Systems that exhibit time based errors are similar to electrical systems such as computers and not mechanical systems that can move. The hundred errors seen over 100 thousand years appear evenly spaced in time and show no acceleration in the presence of much larger number of contemporary experiments. If these errors were part of a natural process such as evolution, humanity would have produced a dozen such fundamental leaps in a single generation by now. However, all indications are that there is no difference in the arrival rates of the genius who changes the human mind.

If the universe were a rules based simulation or driven from a random initial state, then larger experiments will unambiguously lead to larger number of errors. It appears to be programmed to regime shift only with time, implying a game with possibly prescribed and controlled end outcomes. 

Thursday, October 13, 2016

Space contamination

Space agencies world over have been on a quest to send a feeble human out of the world and most likely to Mars. Now that the president has also joined the game, more investments will be going in that direction. And many private companies are on the same track as well. But is there any reason other than nourishing own ego to attempt a trip to the red planet?

Humans have ably demonstrated that they are incapable of taking care of the environment they live and breed in. To send a specimen of the human kind to another planet would be the first step to initiate an irreversible catastrophe. Some have argued that sterilization of robotic equipment travelling to other planets is overdone and even suggested that humans should seed any rock they can find with bacteria and virus. Sure, the single celled cousins may jump at the suggestion, but is that wise?

Exploration has been integral to the human experience. But history also shows that their explorations have resulted in irreversible damage to what they found. They have been unable to learn by observation and bad habits picked up in the past hundred thousand years invariably has led to scorched earth policies. Now that the horizons are expanding beyond the struggling blue planet, there is no indication that humans have learned from their mistakes.

God does seem to have a sense of humor as she appears to have imposed daunting space-time constraints on a species who has acquired a quantum computer, by sheer accident. To make matters worse, the canopy, humans could observe is infinitely bigger than they could ever experience and akin to an ironic twist in a horror movie, they find that such observations are fleeting as the whole universe runs away from them at an accelerating rate.

Those who sit back in awe of the abundance of ignorance surrounding them, often have no desire to drive the truck to the next planet. But the engineers among us live for such meaningless tactics without ever thinking what it really means.

Monday, October 10, 2016

How long?

A recent survey from Columbia (1) shows some interesting results. They asked 1600 participants between the ages of 18 and 64, how long they prefer to live. It appears that close to half of the surveyed population would not want to live more than the average life expectancy and almost 1/6 indicate a preference lower than that. Beyond the obvious correlation to expectations of the quality of life in old age, the data also shows significant relationship to race - with African Americans and Hispanics wanting to live a lot longer than White/Caucasians.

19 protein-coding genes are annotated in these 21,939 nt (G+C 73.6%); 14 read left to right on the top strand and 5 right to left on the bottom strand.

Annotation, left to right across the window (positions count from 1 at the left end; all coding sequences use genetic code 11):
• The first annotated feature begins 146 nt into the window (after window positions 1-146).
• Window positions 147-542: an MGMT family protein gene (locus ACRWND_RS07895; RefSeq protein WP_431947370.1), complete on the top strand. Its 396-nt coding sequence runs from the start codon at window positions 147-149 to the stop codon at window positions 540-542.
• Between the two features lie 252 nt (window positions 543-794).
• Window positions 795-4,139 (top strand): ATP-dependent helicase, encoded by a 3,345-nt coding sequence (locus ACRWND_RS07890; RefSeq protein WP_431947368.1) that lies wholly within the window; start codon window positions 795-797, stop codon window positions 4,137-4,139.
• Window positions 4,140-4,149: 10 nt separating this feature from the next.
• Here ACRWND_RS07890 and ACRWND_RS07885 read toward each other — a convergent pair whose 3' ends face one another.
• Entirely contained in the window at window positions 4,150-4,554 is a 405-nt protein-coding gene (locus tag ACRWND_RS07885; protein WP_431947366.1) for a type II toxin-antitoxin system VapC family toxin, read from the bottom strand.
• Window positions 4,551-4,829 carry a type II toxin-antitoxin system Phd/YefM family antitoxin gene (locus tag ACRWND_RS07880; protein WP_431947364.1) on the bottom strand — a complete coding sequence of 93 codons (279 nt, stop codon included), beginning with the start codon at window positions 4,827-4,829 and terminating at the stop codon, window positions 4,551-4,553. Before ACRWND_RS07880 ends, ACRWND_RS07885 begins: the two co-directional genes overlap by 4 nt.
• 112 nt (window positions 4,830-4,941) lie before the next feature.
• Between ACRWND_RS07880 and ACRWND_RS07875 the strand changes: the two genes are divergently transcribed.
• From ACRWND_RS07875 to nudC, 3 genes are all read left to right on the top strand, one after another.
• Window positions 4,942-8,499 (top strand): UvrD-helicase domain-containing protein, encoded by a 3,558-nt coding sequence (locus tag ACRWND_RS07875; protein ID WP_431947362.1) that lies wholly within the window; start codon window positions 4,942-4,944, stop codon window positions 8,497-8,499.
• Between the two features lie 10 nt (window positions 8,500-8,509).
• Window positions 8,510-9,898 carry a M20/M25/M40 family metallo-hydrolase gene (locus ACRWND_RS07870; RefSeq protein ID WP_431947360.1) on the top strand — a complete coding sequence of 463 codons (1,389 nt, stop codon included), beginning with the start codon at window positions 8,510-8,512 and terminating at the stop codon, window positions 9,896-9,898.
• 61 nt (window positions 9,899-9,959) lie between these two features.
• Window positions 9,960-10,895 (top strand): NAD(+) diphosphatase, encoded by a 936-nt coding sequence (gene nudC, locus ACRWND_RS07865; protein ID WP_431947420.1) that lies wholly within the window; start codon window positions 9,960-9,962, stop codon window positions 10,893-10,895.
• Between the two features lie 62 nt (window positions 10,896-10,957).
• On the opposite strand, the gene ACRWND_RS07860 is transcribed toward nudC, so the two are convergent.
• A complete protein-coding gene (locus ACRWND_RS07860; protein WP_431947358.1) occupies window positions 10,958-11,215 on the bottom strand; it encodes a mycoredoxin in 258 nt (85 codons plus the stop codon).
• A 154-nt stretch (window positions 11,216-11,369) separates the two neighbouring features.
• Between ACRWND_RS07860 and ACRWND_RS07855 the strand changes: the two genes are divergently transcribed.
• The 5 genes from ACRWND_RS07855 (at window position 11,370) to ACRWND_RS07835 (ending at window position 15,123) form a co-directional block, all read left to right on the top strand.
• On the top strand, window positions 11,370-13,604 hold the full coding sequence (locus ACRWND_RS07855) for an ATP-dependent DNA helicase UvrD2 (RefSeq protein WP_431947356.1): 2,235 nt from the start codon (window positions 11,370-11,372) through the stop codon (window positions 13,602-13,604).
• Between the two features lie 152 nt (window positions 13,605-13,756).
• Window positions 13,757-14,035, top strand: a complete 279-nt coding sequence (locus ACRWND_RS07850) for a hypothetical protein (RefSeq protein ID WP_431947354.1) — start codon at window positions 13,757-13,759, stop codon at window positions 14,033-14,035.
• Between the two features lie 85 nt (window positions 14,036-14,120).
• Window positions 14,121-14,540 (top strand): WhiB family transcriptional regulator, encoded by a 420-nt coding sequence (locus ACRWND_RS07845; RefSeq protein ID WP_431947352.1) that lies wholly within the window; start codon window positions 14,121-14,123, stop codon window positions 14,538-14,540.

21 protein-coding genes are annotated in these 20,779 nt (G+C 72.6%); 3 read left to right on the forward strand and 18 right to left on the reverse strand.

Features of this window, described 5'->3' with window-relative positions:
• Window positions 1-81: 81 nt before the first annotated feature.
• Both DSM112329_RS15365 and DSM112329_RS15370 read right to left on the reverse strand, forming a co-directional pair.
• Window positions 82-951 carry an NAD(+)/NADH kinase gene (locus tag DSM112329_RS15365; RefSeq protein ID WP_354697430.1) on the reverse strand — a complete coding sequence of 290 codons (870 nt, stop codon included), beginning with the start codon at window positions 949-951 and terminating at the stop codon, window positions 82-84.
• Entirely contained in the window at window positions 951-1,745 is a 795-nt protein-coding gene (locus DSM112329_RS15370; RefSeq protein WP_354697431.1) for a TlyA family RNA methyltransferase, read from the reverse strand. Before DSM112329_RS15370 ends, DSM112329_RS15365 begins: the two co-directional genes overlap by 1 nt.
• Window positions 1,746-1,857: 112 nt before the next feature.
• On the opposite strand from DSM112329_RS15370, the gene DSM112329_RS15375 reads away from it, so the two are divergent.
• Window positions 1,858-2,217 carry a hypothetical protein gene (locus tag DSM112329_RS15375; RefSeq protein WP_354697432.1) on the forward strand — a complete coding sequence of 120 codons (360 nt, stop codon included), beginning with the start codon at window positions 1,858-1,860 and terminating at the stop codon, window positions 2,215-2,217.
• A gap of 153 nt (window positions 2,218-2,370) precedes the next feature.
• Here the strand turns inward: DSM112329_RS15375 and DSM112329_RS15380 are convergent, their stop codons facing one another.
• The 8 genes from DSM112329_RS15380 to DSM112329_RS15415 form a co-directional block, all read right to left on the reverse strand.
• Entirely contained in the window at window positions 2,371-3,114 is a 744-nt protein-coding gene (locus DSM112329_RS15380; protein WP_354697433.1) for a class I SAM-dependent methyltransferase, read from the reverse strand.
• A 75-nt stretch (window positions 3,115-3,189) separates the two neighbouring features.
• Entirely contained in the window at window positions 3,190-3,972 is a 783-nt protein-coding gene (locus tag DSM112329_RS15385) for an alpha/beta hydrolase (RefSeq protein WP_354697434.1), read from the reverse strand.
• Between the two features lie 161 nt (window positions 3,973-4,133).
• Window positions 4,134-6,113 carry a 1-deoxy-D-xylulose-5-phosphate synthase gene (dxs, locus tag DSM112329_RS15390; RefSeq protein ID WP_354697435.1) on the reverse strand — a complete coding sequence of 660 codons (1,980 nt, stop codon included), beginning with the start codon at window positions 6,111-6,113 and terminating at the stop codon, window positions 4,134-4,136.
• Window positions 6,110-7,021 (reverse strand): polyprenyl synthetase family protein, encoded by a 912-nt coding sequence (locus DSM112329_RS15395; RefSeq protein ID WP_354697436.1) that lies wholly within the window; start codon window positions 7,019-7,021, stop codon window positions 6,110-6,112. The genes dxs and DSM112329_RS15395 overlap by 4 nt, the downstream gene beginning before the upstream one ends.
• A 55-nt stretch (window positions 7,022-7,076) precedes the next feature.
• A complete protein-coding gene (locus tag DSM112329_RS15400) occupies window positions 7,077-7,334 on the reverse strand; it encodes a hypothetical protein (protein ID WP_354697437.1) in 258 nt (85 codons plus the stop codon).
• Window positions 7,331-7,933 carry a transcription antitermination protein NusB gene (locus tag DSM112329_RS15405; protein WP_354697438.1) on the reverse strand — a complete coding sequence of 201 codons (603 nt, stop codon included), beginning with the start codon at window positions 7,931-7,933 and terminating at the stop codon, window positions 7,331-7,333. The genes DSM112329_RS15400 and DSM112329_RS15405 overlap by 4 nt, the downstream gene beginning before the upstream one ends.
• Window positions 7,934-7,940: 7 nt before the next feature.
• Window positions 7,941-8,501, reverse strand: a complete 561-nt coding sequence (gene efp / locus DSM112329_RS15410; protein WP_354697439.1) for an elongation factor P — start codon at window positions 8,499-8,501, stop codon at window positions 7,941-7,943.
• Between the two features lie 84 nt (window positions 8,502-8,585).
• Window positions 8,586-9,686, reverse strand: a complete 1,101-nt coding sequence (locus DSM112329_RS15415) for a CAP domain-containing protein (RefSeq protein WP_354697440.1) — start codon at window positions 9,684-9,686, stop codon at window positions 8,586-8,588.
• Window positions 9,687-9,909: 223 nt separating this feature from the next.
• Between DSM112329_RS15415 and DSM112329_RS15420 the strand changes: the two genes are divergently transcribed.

This is an important question and a rich area for further research. Till recently, humans had conquered most of the pathogens but they succumb to auto-immune diseases in which the body attacks itself. Heart disease, cancer and diabetic complications top the list - all of which portend lower quality of life in later years. This coupled with a brain that is bored could be a potent combination for humans, whose infrastructure was never designed to go beyond a few decades. In spite of the billions going down the drain to “cure all diseases,” it is clear that homo-sapiens may require outside help to get over their genetic deficiencies.

How long does one want to live? I think it should depend on whether one is able to add value to society.


Sunday, October 2, 2016

Sugar & Salt

For nearly hundred thousand years, humans were without two ingredients that will cut their life short substantially. In the last few thousand years, sugar and salt rose to prominence and are now considered responsible for a large spectrum of human diseases including heart disease and metabolic syndrome that includes diabetes. The economics of these chemicals has been attractive from inception. Recent evidence that the sugar lobby (1) has been involved in suppressing the evidence that sugar played a major role in CHF is symptomatic of the fact that there has been powerful forces behind these industries. Little did Gandhi knew that his salt march in India, nearly a century ago, could have been deleterious to the health of Indians.

The taste buds of Homo sapiens are finely tuned to pick up these toxins, for small quantities are absolutely essential for health. The evolutionary forces could not anticipate that these chemicals will be manufactured and consumed by modern humans in such frequency and quantities that their organs simply give up, unable to cope with them. These materials have become a sign of wealth and power and nations warred to take control of their sources and production. More recently, they have been disbursed in colored and famous water world over, to fundamentally transform human health.